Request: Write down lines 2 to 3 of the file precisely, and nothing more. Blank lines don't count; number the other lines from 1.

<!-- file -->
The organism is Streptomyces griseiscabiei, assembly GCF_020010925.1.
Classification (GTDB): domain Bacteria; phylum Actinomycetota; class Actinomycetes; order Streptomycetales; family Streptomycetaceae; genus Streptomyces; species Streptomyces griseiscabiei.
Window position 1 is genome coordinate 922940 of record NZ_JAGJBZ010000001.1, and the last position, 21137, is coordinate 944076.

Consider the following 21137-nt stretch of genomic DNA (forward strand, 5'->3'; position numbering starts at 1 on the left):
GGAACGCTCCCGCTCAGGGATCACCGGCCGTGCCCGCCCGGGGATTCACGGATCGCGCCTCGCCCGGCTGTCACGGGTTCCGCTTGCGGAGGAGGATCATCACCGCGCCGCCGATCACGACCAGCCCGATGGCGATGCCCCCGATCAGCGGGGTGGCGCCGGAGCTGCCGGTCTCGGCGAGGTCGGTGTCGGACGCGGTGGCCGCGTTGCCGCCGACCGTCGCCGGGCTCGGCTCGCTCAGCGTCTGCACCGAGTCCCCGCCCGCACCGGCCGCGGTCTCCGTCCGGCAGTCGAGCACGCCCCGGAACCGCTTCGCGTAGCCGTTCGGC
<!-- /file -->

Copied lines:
Classification (GTDB): domain Bacteria; phylum Actinomycetota; class Actinomycetes; order Streptomycetales; family Streptomycetaceae; genus Streptomyces; species Streptomyces griseiscabiei.
Window position 1 is genome coordinate 922940 of record NZ_JAGJBZ010000001.1, and the last position, 21137, is coordinate 944076.